We're making things with chocolate again....although I stipulate that this recipe actually has some redeeming qualities to go along with all those calories.
This recipe actually had an earlier version that was good, but rather pedestrian. As you can see above, they were rather flat and uninspired. They tasted good, but I wouldn't make them again.
My new version is much heartier. Both were made in a 13 X 9 pan. The difference is that this recipe had twice the flour and oatmeal. Hence the greater density. The other difference, which I think really added to the bar's texture is the use of whole wheat flour instead of white flour. The whole wheat pairs very nicely with the sturdy oatmeal, as well as the addition of butterscotch chips mixed in with the chocolate chips. And finally, there's peanut butter, which makes everything taste better.
Last year I went through some sort of compulsive subscription frenzy brought on by Amazon's $5 magazine sale at Christmas and ordered about a dozen other magazines, all of which I've since let expire. This year, I'm just keeping the core.
My favorite magazines are: Southern Living, Country Living, Better Homes and Gardens, Good Housekeeping, and Oprah (of course). These are my tried and true, been subscribing to them for a hundred years and will still be subscribing to them one hundred years from today. (Thanks to sister-in-law Kathy for sponsoring my Better Homes and Garden subscription for the past two years).
As I flip through these magazines each month, I generally find inspiration for a new dish that I want to try. This month it was Country Living's Macaroni and Gruyere Cheese. Would you believe that I've never made mac and cheese before? I know. Strange.
Here's my version of it, in which I changed up some ingredients to use what I had on hand, as well …
I have completely revised my first novel, MRS. TUESDAY'S DEPARTURE. Turns out that was the easy part. I've spent the last few days tormenting my friends and family trying to decide on a new cover for the book which will be coming out as an ebook and in paperback.
Now I'm appealing to you.
Which is your favorite?
And just in case you're one of those sticklers who actually want to know what the book is about before deciding...here's a brief synopsis: Faith is the evidence of things not seen... Hungary's fragile alliance with Germany kept Natalie and her family out of harm's way for most of the war, but as the Führer's desperation grows during the waning years of the conflict, so does the threat to anyone in its path. Natalie's sister, Ilona, married a Jewish man, putting both her and her young daughter, Mila, in peril. Natalie is hiding all of them, including her schizophrenic twin, Anna, under her roof, …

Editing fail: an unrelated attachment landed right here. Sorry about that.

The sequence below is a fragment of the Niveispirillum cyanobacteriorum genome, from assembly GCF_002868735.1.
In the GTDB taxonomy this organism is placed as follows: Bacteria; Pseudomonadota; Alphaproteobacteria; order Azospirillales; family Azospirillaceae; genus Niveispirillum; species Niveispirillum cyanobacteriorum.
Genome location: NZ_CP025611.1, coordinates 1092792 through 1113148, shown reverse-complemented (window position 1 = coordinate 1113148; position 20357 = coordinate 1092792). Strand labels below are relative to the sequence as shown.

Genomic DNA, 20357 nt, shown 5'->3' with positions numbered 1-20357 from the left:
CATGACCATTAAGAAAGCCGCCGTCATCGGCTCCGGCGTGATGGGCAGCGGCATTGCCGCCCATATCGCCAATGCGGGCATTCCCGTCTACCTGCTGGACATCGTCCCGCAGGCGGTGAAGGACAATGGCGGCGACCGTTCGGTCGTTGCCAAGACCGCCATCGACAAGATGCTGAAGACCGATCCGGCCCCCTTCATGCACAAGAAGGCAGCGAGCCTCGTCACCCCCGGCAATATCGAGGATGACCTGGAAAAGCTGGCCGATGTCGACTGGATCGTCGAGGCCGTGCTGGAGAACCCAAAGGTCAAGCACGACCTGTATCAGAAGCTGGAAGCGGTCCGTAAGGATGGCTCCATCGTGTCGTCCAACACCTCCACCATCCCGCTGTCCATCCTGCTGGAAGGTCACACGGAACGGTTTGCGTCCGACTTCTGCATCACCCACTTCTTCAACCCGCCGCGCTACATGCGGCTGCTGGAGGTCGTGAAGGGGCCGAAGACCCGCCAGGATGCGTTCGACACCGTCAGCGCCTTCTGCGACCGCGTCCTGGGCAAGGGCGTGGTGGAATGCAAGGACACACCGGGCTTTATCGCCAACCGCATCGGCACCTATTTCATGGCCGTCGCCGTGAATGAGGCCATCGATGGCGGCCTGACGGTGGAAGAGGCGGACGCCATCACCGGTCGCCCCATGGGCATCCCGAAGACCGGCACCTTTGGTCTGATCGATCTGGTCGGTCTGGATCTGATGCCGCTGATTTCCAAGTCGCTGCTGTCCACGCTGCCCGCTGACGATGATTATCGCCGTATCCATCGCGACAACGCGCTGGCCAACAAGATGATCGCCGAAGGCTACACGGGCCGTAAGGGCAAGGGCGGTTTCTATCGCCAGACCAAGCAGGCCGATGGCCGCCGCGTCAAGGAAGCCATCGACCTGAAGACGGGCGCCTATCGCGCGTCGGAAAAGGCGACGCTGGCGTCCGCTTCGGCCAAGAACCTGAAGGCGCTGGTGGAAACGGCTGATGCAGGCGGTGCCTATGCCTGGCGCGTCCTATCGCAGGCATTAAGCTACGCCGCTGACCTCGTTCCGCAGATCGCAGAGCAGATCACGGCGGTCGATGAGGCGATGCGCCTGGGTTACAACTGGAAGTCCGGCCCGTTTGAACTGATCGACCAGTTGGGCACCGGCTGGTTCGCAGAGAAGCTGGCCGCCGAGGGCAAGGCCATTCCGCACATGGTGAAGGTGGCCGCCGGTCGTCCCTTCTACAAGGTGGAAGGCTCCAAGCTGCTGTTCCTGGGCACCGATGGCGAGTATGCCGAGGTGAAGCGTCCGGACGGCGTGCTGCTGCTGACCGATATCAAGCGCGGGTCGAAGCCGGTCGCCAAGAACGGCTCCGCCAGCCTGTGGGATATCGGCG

The week before Christmas I was reading Jane
Green’s wonderful novel, Promises to Keep. At the end of each chapter she
provided a recipe that was relevant to the story. One recipe was a copy of
the infamous Neiman Marcus ‘$250 cookie’, which we all know by now is an urban
legend that is actually several decades old and has traveled as far as South
Africa in its origins. That said, what intrigued me about
the recipe was the use of ground oatmeal with the regular flour. I was also stunned by the enormous size of the batter the recipe would produce, given that it called for a total
of nine cups of ground oatmeal/flour to a relatively lower proportion of butter
in the traditional Tollhouse recipe. Since I wanted to send cookies to
friends and family for Christmas, I decided to give the recipe a try with some tweaks
on my part. My changes are the addition of the three different types of
chocolate for the chips, a teaspoon more vanilla than the original recipe, and the
use of sea salt. Urban l…